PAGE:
Nick Cave's Great Gambleby Allyson Polsky McCabe
At some point during Nick Cave’s 2014 North American tour with the Bad Seeds, a series of ideas and observations casually scribbled onto airline sick bags began to morph into The Sick Bag Song, at once an epic narrative poem, an emotionally honest road diary, and a fascinating publishing experiment.
This is not Cave’s first literary foray. He’s previously released several collections of lyrics, poetry, plays, and other extra-musical output. Cave’s debut novel, And the Ass Saw the Angel, was published in 1989. His second novel, The Death of Bunny Monro, came out in 2009.
Experimental in its concept and execution, The Death of Bunny Monro was released by the Scottish independent publisher Canongate in several formats including hardcover, eBook, binaural audiobook, and an innovative iPhone app. The book was successfully promoted through a series of intimate international appearances, featuring live readings and music, along with audience-centered Q&A sessions.
Returning to Canongate for The Sick Bag Song, Cave has gone even further in rethinking what a book can be. Gorgeously designed by Pentagram’s Angus Hyland, The Sick Bag Song begins in Nashville and ends in Montreal. Cave commemorates each destination on his 22-city tour with date-stamped sick bags that he’s festooned with handwritten sketches and observations. Inspired by John Berryman’s The Dream Songs, Cave intersperses vivid images with a narrative record of life on the road—from backstage to onstage and after the shows, a catalogue of the most and least glamorous aspects of touring and performing.
Describing his pre-show ritual, Cave reveals his anxieties about aging: “I carefully concoct a paste in a bowl and I paint my hair black so that it sits like a sleek, inky raven’s wing on top of my multistorey forehead.” A bit later: “There is a liver spot on my left temple. A spider-vein on my right nostril. The bathroom light is brutal. I reposition my face so that I stop looking like Kim Jong-un and start looking more like Johnny Cash.”
There are many moments when Cave questions his continuing relevance, and others when he recalls what propels him to keep going. Reflecting on his adolescent discovery of Leonard Cohen, Cave writes about “suddenly being able to breathe as if for the first time.” He describes songs like those of Cohen’s as sacred, hiding places where one can seek refuge from the world. His desire to offer this kind of sanctuary is palpable. He frets about becoming complacent, and losing his creative hunger. He also worries about forgetting, and being forgotten. Cave’s voice comes across as candid, and authentically human.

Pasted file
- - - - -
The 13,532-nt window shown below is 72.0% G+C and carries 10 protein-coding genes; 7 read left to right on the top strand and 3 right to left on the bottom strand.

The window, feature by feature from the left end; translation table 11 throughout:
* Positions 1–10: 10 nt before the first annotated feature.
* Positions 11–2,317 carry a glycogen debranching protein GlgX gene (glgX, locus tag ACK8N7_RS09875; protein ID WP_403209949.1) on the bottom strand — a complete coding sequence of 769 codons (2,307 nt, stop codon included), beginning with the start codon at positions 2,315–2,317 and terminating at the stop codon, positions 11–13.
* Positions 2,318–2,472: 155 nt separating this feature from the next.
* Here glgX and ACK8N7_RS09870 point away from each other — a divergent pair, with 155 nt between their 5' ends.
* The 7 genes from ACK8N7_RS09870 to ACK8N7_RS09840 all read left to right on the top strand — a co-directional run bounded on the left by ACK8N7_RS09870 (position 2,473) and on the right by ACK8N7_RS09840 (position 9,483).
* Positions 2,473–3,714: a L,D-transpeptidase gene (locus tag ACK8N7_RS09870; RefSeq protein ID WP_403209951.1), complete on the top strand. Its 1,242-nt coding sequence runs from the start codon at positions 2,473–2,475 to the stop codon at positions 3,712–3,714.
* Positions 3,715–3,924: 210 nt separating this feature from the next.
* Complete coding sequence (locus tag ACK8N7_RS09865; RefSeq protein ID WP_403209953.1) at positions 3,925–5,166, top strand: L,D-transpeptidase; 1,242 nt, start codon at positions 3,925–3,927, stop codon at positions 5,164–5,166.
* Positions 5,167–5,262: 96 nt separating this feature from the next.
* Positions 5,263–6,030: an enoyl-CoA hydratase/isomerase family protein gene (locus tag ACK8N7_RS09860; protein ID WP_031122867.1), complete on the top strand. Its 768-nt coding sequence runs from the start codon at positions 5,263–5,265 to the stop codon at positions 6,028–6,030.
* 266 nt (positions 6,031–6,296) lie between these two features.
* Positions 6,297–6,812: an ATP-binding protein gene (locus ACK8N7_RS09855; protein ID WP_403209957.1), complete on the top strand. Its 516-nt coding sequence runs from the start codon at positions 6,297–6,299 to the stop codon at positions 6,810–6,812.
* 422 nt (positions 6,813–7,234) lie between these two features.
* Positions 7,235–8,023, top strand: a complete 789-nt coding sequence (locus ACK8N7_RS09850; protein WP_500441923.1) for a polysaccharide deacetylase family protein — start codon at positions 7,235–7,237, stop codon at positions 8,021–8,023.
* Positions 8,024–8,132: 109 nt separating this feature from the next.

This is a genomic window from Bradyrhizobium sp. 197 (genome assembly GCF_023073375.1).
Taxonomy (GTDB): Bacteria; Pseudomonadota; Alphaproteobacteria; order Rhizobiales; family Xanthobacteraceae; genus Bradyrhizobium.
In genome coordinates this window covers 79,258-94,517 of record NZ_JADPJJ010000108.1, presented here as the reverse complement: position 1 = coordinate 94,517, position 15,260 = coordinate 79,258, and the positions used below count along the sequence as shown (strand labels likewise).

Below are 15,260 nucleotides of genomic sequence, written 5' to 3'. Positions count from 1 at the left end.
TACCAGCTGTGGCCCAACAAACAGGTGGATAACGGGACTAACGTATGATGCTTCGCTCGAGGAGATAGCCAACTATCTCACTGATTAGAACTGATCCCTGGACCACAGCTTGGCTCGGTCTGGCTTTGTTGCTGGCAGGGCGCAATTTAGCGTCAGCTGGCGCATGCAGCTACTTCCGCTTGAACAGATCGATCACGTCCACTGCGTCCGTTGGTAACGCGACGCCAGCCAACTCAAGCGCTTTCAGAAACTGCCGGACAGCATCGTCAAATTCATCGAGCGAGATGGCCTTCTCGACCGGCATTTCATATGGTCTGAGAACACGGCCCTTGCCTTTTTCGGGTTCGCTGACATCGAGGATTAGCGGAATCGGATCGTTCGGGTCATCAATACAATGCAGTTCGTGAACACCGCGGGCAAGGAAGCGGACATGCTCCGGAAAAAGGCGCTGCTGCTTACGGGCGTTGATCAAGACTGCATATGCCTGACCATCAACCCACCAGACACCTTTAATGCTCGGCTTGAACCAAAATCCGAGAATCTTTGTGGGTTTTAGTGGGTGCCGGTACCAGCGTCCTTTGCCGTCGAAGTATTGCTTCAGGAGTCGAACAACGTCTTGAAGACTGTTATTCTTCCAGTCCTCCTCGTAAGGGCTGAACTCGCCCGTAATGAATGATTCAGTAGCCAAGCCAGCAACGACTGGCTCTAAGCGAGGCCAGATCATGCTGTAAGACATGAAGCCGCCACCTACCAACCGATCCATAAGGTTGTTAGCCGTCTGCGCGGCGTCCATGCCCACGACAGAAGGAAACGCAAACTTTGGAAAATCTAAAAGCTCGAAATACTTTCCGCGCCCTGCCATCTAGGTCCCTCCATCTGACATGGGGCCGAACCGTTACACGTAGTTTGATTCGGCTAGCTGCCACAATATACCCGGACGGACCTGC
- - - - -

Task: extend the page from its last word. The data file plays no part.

Readers will find The Sick Bag Song to be among Cave’s best, most probing creative works—if they can get their hands on a copy. On April 8, Canongate released a £30 ($47) “Unlimited Edition” featuring a boxed hardback book bundled along with instant downloads of an eBook and an unabridged audiobook narrated by Cave. A “Limited Edition,” not set for release until June 4, was produced in a run of only 220, and priced at £750 ($1,167). It comes with everything in the “Unlimited Edition” plus a sick bag signed and customized by Cave, a signed and numbered special edition of the book, and a limited pressing of Nick Cave reading the book on a white vinyl double LP. Radically, neither edition is sold in bookstores, retail outlets, or via Amazon. The book is only available through the UK-based website “thesickbagsong.com,” and the prices quoted above do not include shipping costs to the U.S. in excess of $20.
Cave’s publishing approach, which aims at greater creative and financial control, is intriguing—and unthinkable for an artist without his unusually dedicated following. But its success depends on fans’ willingness to invest in a much deeper level of patronage than merely buying a book. Cave is implicitly asking fans to support the “true” value of his art, not its deflated market value. (Jay Z is making a similar play with subscription streaming service Tidal.)
The Sick Bag Song’s pre-release promotion was well executed, but its launch was limited to three exclusive sold-out events in Los Angeles, New York, and London. At the New York event, held on April 10th at Florence Gould Hall, I was surprised to see no merchandise table. Following Cave’s reading and interview with the novelist Hari Kunzru, Cave took questions from an engaged, admiring audience. When a woman expressed disappointment that she couldn’t buy a book because only 48 were on hand, Cave seemed flustered and directed her to the website. When she complained that she couldn’t get it signed that way, he offered to send her an autographed sick bag.
Cave managed the snafu as graciously as possible, but a book promotion without enough copies of a book not sold in stores struck me as a significant misstep. How many fans will be sold enough on the book’s innovative concept to follow through and buy it online, as I did? Cave has done well releasing music independently since 2013. Whether he’s as successful at independent publishing remains to be seen.
ContributorAllyson Polsky McCabe
ALLYSON POLSKY MCCABE teaches writing at Yale.